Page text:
Moore’s Law

According to The New Yorker, Michael Moore once misrepresented two writers as associate producers in order to skirt labor union compensation rules. Moore has a knack for drawing fire from both friends and enemies alike, so—not too surprisingly—his alleged behavior has provoked accusations of hypocrisy from the Right and greed from the Left. However, I will argue that what Michael did was actually a good thing.

Here is the anecdote as it was reported in an article published by The New Yorker in 2004:

One day during production on the first season of the show, Moore called two of his writers into his office. It was, for both of them, their first job in television, and they had been hired with the title of associate producer. They were not members of the Writers’ Guild, the powerful union for writers in movies and TV, and thus were not receiving health benefits, and would not qualify later for a percentage of video and rerun sales. “Michael said, ‘I’m getting a lot of heat from the union to call you guys writers and pay you under the union rules,’ ” Eric Zicklin, one of the associate producers, says. “ ‘I don’t have the budget for that. But if they keep coming down on me that’ll mean I’ll only be able to afford one of you and the other one’s gotta go.’

Michael Moore is a strong advocate of labor unions and denounces the ruthlessness of profit-hungry business. Given his views, his alleged actions may seem disappointing or even angering. But with the benefit of economic understanding, Moore’s actions look differently: Moore, like every other human, obeys the law of marginal utility.

A supply and demand graph shows that Michael Moore will keep two writers if they don't join the Writer's Guild, but only one if they do.

The law of marginal utility reveals how we all employ scarce resources for the attainment of ends, and have to make choices between those means that we value more over those that we value less. If Michael Moore wants to make a TV show, he must have not only writers but also makeup artists and a camera crew. He only has a finite amount of funds with which to procure all of these things. If his costs rise, he will have to sacrifice some things in order to keep others. In the demand curve illustration we see that, at the original wage price, there is a demand for two writers. But at a higher price, the quantity demanded is reduced by one. Why?  If writers cost too much, some other urgently needed thing will have to be sacrificed and the show may be put in jeopardy.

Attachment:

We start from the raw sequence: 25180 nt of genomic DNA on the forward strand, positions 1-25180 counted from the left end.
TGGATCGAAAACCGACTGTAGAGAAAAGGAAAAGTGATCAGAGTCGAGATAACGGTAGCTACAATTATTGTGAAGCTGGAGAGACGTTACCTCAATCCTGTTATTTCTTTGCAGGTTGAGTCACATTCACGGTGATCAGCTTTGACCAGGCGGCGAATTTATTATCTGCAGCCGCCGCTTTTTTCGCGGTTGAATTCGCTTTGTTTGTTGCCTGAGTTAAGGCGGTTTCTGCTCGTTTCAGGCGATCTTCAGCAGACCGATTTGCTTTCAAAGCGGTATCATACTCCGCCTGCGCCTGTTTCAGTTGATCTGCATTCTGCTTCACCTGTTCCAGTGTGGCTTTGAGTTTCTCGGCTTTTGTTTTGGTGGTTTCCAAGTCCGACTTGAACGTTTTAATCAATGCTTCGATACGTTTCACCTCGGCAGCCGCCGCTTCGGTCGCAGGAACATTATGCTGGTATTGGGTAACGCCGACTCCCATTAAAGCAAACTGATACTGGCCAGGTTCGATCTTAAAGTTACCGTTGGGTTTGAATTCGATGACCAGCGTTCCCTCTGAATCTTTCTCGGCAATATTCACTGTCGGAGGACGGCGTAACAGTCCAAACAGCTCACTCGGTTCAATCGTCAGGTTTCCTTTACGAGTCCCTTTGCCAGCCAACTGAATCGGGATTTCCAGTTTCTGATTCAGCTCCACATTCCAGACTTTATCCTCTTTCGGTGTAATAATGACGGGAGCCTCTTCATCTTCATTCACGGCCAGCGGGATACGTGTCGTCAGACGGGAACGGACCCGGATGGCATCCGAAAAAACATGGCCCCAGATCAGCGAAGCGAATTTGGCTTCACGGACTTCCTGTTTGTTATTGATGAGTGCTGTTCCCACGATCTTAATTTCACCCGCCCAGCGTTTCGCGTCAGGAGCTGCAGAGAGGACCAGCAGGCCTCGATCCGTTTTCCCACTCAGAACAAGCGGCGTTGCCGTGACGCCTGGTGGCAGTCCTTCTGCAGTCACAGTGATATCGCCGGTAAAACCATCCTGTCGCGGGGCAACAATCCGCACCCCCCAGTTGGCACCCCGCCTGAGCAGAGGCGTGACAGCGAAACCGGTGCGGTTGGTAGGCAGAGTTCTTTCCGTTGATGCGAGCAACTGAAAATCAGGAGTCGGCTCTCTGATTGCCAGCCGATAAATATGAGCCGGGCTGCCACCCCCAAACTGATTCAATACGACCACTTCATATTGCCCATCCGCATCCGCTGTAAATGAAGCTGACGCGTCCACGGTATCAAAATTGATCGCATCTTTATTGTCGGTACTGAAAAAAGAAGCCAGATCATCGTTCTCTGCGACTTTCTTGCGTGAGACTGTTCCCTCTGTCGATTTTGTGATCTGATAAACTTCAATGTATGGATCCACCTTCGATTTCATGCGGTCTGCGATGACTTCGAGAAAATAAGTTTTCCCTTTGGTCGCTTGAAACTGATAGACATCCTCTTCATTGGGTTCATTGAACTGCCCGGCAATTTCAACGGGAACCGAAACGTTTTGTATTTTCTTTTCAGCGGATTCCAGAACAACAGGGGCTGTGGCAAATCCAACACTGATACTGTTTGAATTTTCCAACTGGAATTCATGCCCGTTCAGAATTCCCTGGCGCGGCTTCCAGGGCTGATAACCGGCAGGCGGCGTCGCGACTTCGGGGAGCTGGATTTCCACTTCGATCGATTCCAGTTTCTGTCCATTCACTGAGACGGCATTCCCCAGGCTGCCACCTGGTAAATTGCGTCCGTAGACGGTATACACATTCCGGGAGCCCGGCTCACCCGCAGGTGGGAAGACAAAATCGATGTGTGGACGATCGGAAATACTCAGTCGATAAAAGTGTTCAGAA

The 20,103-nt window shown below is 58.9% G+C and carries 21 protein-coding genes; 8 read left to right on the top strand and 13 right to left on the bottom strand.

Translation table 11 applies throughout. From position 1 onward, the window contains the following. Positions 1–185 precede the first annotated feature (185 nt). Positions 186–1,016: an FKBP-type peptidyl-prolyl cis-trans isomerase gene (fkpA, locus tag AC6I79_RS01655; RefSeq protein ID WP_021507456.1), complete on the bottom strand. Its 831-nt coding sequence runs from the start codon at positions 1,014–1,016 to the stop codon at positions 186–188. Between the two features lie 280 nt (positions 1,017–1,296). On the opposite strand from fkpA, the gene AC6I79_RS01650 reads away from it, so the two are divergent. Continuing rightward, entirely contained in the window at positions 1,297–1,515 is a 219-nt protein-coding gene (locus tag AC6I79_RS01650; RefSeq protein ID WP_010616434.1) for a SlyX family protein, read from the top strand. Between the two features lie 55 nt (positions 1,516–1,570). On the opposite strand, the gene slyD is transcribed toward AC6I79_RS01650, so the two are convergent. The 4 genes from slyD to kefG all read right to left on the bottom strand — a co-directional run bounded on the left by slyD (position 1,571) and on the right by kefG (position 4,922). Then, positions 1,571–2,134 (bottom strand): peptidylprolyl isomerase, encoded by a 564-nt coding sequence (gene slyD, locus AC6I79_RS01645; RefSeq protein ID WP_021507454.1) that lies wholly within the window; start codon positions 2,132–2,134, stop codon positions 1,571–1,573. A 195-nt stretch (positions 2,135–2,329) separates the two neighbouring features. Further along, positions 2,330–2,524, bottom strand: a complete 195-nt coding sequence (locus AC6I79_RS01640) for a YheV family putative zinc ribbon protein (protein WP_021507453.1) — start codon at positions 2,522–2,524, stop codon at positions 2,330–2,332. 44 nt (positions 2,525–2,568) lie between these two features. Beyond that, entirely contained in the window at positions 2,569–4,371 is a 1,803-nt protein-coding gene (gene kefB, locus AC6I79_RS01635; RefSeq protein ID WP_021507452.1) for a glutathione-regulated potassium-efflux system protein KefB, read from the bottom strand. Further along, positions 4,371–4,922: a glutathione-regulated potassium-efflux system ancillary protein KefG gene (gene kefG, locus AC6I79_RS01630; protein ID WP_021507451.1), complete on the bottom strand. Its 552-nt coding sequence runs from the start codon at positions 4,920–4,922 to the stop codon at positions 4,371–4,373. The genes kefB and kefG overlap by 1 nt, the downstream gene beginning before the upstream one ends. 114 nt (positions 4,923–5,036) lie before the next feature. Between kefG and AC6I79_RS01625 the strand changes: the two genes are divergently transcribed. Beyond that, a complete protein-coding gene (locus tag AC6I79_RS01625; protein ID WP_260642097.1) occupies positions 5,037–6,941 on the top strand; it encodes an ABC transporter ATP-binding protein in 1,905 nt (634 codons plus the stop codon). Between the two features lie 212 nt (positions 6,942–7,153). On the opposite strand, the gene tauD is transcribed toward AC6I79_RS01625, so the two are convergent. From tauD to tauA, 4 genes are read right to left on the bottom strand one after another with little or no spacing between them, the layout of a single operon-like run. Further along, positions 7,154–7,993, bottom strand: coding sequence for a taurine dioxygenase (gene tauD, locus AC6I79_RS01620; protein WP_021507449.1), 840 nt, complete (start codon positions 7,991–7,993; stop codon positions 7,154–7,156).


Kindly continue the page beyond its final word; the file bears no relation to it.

If the writers join the union and Moore lets one go, which one will it be?  If we think of writing as a homogenous good, like eggs of the same grade, then each page of writing goes first toward the most urgent need—this week’s episode. Once there are enough pages of writing to cover the first episode, any more pages of writing will go to the next one and so on. Each week Moore must have at least enough writing to cover one episode. If writer A can output enough pages to cover a single episode, but writer B can only generate enough to cover part of an episode, Michael will fire B.

Now we can ad more detail to our graph. Before we could say that given increased labor costs, Michael would keep one writer and let the other go, but didn’t know which writer was kept on and which one was fired. Now, we can identify each writer with reasonable certainty. At the lower initial labor cost, Michael’s stock of writers is A, B. After the cost increase, his stock is A.

A supply and demand graph shows that Michael Moore will keep both writers A and B if they don't join the Writer's Guild, but only A if they do.

Even if one writer joined the union and thus cost Michael substantially more to retain, the other could keep his job provided he was willing to lower his own salary sufficiently to make up the difference. But if both writers belong to the union and must be compensated the same, one writer will have to go.

This is why free market advocates point out that minimum wage laws, or equal pay for equal work legislation, are counterproductive: They raise the wage cost of laborers least able to demand a high wage—precisely those that will be the first to be let go, or last to be hired, if costs increase. Minimum wages all but guarantee that the lowest-wage laborers lose their jobs or fail to get them in the first place. They steal from the vulnerable the ability to compete on the basis of price when their skills are not enough, or when they would not be hired because of prejudice.

Instead of pointing out his hypocrisy, or accusing him of greed, we should call attention to the good that Michael Moore was doing by giving his writers fake titles in order to save money: giving them both a chance to work.

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